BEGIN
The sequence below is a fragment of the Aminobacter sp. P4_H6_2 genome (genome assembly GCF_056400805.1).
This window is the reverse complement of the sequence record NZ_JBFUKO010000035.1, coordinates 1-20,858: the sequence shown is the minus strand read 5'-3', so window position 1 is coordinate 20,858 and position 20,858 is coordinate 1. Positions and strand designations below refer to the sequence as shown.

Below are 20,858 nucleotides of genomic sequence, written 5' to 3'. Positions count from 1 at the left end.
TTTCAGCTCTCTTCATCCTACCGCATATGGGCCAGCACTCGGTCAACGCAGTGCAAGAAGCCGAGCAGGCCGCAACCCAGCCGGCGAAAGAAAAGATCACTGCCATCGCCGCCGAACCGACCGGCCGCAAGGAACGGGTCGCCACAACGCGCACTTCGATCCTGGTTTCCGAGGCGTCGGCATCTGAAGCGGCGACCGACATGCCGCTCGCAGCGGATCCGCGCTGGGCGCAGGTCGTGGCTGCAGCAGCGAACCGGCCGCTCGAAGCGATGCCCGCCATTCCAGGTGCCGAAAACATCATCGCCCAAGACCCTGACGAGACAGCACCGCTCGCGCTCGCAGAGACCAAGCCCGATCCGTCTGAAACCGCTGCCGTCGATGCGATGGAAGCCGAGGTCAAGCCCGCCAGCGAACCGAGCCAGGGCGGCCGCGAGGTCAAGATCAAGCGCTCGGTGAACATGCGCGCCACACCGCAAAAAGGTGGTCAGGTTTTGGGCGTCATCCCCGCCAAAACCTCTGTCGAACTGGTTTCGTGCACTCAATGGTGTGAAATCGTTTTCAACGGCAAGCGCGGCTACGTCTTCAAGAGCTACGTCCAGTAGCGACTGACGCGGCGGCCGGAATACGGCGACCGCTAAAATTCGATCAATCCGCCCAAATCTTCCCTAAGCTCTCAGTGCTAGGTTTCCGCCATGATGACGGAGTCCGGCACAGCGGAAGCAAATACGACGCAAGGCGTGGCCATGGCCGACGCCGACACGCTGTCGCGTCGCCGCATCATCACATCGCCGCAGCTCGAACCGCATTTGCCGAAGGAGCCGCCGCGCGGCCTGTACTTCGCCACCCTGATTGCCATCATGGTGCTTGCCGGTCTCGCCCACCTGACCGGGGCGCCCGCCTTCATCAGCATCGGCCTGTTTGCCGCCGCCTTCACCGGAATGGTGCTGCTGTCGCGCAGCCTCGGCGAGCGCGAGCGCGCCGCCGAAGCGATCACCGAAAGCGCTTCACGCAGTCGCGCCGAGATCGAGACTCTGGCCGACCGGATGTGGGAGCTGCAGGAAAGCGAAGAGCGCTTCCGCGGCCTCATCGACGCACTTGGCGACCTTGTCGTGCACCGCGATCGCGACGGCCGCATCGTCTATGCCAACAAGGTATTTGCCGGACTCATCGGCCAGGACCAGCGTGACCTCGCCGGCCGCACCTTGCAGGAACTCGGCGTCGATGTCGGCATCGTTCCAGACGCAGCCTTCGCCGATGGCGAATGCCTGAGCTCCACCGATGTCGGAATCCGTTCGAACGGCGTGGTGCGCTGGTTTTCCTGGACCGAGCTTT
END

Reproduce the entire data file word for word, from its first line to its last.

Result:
The sequence below is a fragment of the Aminobacter sp. P4_H6_2 genome (genome assembly GCF_056400805.1).
This window is the reverse complement of the sequence record NZ_JBFUKO010000035.1, coordinates 1-20,858: the sequence shown is the minus strand read 5'-3', so window position 1 is coordinate 20,858 and position 20,858 is coordinate 1. Positions and strand designations below refer to the sequence as shown.

Below are 20,858 nucleotides of genomic sequence, written 5' to 3'. Positions count from 1 at the left end.
TTTCAGCTCTCTTCATCCTACCGCATATGGGCCAGCACTCGGTCAACGCAGTGCAAGAAGCCGAGCAGGCCGCAACCCAGCCGGCGAAAGAAAAGATCACTGCCATCGCCGCCGAACCGACCGGCCGCAAGGAACGGGTCGCCACAACGCGCACTTCGATCCTGGTTTCCGAGGCGTCGGCATCTGAAGCGGCGACCGACATGCCGCTCGCAGCGGATCCGCGCTGGGCGCAGGTCGTGGCTGCAGCAGCGAACCGGCCGCTCGAAGCGATGCCCGCCATTCCAGGTGCCGAAAACATCATCGCCCAAGACCCTGACGAGACAGCACCGCTCGCGCTCGCAGAGACCAAGCCCGATCCGTCTGAAACCGCTGCCGTCGATGCGATGGAAGCCGAGGTCAAGCCCGCCAGCGAACCGAGCCAGGGCGGCCGCGAGGTCAAGATCAAGCGCTCGGTGAACATGCGCGCCACACCGCAAAAAGGTGGTCAGGTTTTGGGCGTCATCCCCGCCAAAACCTCTGTCGAACTGGTTTCGTGCACTCAATGGTGTGAAATCGTTTTCAACGGCAAGCGCGGCTACGTCTTCAAGAGCTACGTCCAGTAGCGACTGACGCGGCGGCCGGAATACGGCGACCGCTAAAATTCGATCAATCCGCCCAAATCTTCCCTAAGCTCTCAGTGCTAGGTTTCCGCCATGATGACGGAGTCCGGCACAGCGGAAGCAAATACGACGCAAGGCGTGGCCATGGCCGACGCCGACACGCTGTCGCGTCGCCGCATCATCACATCGCCGCAGCTCGAACCGCATTTGCCGAAGGAGCCGCCGCGCGGCCTGTACTTCGCCACCCTGATTGCCATCATGGTGCTTGCCGGTCTCGCCCACCTGACCGGGGCGCCCGCCTTCATCAGCATCGGCCTGTTTGCCGCCGCCTTCACCGGAATGGTGCTGCTGTCGCGCAGCCTCGGCGAGCGCGAGCGCGCCGCCGAAGCGATCACCGAAAGCGCTTCACGCAGTCGCGCCGAGATCGAGACTCTGGCCGACCGGATGTGGGAGCTGCAGGAAAGCGAAGAGCGCTTCCGCGGCCTCATCGACGCACTTGGCGACCTTGTCGTGCACCGCGATCGCGACGGCCGCATCGTCTATGCCAACAAGGTATTTGCCGGACTCATCGGCCAGGACCAGCGTGACCTCGCCGGCCGCACCTTGCAGGAACTCGGCGTCGATGTCGGCATCGTTCCAGACGCAGCCTTCGCCGATGGCGAATGCCTGAGCTCCACCGATGTCGGAATCCGTTCGAACGGCGTGGTGCGCTGGTTTTCCTGGACCGAGCTTT